Australian Government Bureau of Meteorology

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One year since Cyclone Debbie made landfall near Airlie Beach


It has been one year since Severe Tropical Cyclone Debbie made landfall on the north Queensland coast near Airlie Beach, passing over the Whitsunday Islands as a large and powerful Category 4 strength cyclone.

A peak wind gust of 263km/h was recorded at Hamilton Island as Debbie approached the coast during the morning of 28 March, which was the highest gust recorded in Queensland.

Riverine and flash-flooding affected catchments spanning from Mackay to northern New South Wales, where tens of thousands of people were evacuated in the Lismore and Murwillumbah areas. Record flooding occurred on the Kolan, Burnett, Brisbane, Logan, Albert, Burdekin, Condamine-Balonne and Tweed Rivers. Major flooding also occurred on the Fitzroy River at Rockhampton which peaked at 8.9m on Friday (7 April 2017), almost 10 days after the cyclone made landfall.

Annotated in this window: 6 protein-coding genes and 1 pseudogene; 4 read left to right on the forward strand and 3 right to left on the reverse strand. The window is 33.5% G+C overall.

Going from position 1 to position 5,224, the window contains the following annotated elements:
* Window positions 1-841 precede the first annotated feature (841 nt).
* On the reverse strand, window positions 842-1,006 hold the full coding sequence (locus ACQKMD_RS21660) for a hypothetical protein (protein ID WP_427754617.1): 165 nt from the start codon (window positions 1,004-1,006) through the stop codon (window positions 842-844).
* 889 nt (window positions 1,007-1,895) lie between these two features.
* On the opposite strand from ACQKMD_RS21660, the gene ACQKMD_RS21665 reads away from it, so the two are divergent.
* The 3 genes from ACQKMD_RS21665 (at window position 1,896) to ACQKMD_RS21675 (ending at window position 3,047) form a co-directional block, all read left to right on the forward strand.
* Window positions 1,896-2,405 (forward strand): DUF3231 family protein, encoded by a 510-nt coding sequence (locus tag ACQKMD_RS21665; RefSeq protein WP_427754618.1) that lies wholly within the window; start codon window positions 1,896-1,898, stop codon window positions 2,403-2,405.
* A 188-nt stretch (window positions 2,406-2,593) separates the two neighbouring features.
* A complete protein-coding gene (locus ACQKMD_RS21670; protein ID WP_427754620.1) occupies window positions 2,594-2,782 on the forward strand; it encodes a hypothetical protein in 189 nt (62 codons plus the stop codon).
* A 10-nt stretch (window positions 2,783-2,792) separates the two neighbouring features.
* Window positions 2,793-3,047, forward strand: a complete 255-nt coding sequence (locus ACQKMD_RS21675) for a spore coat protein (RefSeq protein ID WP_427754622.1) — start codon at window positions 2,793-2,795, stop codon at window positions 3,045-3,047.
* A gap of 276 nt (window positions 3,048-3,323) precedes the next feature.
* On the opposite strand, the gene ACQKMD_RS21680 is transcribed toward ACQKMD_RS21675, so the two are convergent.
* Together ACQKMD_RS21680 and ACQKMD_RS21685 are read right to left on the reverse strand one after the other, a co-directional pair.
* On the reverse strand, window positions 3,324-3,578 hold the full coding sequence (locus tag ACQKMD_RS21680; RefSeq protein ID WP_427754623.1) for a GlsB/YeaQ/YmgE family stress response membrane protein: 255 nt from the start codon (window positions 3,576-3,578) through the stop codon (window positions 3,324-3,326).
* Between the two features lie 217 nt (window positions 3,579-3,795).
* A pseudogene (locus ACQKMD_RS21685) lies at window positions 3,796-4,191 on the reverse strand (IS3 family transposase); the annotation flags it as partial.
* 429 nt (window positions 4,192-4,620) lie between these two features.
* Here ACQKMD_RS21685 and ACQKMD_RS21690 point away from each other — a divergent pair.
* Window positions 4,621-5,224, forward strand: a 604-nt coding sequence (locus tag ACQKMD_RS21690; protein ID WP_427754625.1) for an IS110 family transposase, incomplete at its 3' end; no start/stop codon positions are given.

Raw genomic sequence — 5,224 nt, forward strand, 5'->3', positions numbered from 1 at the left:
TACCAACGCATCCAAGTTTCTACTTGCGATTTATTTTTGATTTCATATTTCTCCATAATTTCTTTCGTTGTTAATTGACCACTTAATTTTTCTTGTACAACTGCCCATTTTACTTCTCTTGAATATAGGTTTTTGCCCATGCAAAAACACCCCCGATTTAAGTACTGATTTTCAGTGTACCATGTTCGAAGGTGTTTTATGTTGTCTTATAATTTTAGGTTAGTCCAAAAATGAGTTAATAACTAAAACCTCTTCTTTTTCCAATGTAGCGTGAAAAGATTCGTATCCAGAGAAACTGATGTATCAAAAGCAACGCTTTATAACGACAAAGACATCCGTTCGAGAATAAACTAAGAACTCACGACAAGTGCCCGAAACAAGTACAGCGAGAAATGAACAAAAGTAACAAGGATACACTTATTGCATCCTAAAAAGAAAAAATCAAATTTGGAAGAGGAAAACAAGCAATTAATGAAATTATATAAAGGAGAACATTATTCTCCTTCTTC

The impacts associated with Debbie extended across the Tasman as far as New Zealand, where flooding and landslides occurred.

Twelve months on from Debbie, the Queensland Reconstruction Authority estimates damage to public infrastructure is in the order of more than $650 million, with a $450 million impact to agriculture and over $150 million in losses to the tourism industry. At more than $1.7 billion in insurance claims, the Insurance Council of Australia has described Debbie as the second most financially damaging storm in the nation’s history, second only to Cyclone Tracy in 1974.

The Tropical Cyclone Debbie Technical Report is available for download from the Bureau's website and includes reanalysis of Debbie's intensity; after crossing the Whitsunday islands Debbie weakened slightly to a high-end Category 3 cyclone at landfall on the mainland coast.

The report also includes a summary of official rainfall, wind, pressure, tide, wave and river level observations gathered through the event from Queensland and New South Wales.

A video to coincide with the anniversary has been released through YouTube and we encourage you to share this in any media coverage with attribution to the Bureau of Meteorology.